Reservation crime would nearly double South Dakota stats
The 2016 crime report was released by the South Dakota Attorney General’s office Monday, revealing some interesting trends.
While violent crimes like murder and rape are down, drug offenses are on the rise and contributing to other major crimes.
While crime statistics released Monday cover all state jurisdictions in South Dakota, they do not include crimes committed by Native Americans on the state's nine reservations. When you look at both these state and federal crimes, it's clear all areas of South Dakota are battling one big problem.
“Right now there's a meth epidemic across the nation,” South Dakota Attorney General Marty Jackley said.
Drug use in South Dakota increased by 12.5 percent in 2016, but that doesn't include what's happening on the reservations.
“The number of cases and the number of users of meth has been rising on the reservations across the state,” Matt Moore, FBI Supervisory Senior Resident Agent for Sioux Falls and Aberdeen offices said.
The FBI and tribal authorities have jurisdiction over all of the crimes that happen on South Dakota’s reservations.
“The increase in drugs is correlating with the violent crime that is happening,” Moore said.
Communities on state lands saw 21 homicides in 2016, down 22 percent from the previous year; while reservations in South Dakota are seeing a steep increase in violent crimes.
“When you look at Indian country, often times some of this is being driven by methamphetamine and driven by gang violence,” Jackley said.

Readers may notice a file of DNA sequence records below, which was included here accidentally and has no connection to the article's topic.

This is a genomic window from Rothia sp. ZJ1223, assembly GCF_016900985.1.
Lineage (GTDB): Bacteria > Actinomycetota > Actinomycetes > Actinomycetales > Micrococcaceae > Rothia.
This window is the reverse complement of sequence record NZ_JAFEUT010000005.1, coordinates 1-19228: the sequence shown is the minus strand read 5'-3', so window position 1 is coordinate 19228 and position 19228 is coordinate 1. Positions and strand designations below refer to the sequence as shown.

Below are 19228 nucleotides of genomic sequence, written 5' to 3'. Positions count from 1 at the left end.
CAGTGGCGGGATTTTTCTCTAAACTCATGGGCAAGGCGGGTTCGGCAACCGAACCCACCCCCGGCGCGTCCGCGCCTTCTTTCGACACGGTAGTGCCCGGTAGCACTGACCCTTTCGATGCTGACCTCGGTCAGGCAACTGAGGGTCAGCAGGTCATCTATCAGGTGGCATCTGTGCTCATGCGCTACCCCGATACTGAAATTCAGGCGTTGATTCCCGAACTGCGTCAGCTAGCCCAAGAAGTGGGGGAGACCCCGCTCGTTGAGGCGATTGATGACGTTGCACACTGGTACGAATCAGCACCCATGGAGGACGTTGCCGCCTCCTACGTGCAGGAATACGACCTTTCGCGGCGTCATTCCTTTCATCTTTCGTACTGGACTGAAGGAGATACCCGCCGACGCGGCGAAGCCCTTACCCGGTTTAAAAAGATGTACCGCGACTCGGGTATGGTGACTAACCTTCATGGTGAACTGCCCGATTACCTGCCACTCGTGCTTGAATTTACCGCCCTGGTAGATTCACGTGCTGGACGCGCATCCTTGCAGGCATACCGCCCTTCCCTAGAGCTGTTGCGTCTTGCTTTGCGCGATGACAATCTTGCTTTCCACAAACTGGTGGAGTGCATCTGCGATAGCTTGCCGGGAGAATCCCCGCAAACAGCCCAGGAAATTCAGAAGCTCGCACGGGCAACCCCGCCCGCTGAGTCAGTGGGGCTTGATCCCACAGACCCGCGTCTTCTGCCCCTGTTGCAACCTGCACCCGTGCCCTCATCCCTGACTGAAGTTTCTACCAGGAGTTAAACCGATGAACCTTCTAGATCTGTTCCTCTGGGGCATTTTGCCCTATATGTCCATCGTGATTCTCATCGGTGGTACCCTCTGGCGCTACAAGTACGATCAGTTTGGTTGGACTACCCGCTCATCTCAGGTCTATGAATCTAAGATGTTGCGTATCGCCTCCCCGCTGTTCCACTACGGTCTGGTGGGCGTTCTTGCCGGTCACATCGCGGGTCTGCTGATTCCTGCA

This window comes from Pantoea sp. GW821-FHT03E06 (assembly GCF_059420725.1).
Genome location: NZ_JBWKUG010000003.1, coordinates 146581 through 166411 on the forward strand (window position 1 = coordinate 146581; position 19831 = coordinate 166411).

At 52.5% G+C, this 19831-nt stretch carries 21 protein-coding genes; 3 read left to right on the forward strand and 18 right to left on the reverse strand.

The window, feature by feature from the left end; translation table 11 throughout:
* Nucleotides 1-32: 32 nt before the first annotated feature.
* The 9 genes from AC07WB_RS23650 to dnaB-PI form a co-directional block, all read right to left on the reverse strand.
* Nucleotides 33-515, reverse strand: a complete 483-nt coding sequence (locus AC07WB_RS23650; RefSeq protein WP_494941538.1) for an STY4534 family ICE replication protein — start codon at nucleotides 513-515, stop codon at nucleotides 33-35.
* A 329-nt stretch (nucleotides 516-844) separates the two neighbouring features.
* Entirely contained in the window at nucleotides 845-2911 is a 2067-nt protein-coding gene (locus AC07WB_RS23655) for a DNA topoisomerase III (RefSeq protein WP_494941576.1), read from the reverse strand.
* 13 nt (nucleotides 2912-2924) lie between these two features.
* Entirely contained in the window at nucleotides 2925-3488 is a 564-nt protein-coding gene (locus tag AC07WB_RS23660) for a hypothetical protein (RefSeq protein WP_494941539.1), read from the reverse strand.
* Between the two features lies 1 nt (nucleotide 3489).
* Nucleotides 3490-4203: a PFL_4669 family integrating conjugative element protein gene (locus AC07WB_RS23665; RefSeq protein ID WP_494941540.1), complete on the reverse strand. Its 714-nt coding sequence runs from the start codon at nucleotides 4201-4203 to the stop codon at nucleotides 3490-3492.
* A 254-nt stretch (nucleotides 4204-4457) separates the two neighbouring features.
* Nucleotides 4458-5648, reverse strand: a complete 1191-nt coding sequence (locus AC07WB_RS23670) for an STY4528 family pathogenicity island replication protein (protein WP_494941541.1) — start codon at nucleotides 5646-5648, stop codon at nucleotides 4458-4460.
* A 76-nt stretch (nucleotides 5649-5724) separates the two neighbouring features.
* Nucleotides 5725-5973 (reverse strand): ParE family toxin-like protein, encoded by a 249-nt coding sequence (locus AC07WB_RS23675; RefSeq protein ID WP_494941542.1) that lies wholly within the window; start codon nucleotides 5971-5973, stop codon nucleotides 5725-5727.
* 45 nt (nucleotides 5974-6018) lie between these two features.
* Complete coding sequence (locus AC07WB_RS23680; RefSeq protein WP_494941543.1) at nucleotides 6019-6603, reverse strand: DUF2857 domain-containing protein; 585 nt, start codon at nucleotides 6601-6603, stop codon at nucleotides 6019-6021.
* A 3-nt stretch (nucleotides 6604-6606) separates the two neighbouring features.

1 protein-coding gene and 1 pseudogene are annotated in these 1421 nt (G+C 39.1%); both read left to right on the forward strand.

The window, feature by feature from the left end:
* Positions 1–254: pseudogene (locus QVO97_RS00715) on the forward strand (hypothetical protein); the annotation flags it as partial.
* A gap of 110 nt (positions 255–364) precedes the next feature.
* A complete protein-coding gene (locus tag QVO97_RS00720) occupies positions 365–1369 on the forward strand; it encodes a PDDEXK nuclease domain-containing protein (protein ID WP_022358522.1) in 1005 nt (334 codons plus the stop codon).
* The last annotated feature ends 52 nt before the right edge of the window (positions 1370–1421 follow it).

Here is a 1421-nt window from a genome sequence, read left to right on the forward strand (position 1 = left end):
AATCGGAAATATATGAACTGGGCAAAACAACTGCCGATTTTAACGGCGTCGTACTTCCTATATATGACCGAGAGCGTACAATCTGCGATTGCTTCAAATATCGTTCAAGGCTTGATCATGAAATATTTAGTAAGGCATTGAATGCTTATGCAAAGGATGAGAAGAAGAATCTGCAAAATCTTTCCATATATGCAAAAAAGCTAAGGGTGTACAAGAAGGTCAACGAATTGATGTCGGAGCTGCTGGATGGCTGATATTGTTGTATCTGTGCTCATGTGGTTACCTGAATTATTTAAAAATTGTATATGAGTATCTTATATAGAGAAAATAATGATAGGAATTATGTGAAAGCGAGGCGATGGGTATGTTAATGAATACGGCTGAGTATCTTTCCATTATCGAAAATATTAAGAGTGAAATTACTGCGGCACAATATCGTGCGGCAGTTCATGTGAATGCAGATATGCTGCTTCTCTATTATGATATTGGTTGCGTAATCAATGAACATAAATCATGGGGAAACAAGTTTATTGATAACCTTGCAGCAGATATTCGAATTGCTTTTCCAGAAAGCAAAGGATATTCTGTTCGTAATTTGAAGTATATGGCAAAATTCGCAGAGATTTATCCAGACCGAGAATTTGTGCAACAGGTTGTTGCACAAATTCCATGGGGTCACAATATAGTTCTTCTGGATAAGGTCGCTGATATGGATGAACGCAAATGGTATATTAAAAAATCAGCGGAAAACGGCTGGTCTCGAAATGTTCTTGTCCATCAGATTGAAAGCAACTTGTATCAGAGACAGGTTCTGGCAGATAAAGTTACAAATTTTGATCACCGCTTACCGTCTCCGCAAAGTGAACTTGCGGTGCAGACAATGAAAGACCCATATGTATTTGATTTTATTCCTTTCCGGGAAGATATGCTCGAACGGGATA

“I know there's been an increase in gun violence on the Pine Ridge Reservation and a lot of that is correlated to organizations trafficking meth,” Moore said.
The FBI told the Rapid City Journal in February that there were 17 homicides on the Pine Ridge Reservation in 2016.
“Specifically we've seen an increase in violent crime incidents in all of the reservations throughout the states,” Moore said.
Agent Moore says the state-wide murder statistics would nearly double if reservations were included.
“Obviously it affects the reservations as well as the rest of the state when the methamphetamines come in from the southern borders,” Jackley said.
It’s why federal and state authorities are working together to combat meth use across the state.
“We're seeing it in and outside of our reservations,” Jackley said. “We need to get ahead of this by spreading the information to the youth and we need to do everything we can with intervention and recovery."
Both state and federal agencies have seen recent increases in resources to help combat the state's growing drug problem.
Right now the FBI does not track crime statistics at reservations across the state, but Moore says it is something his office is working to compile.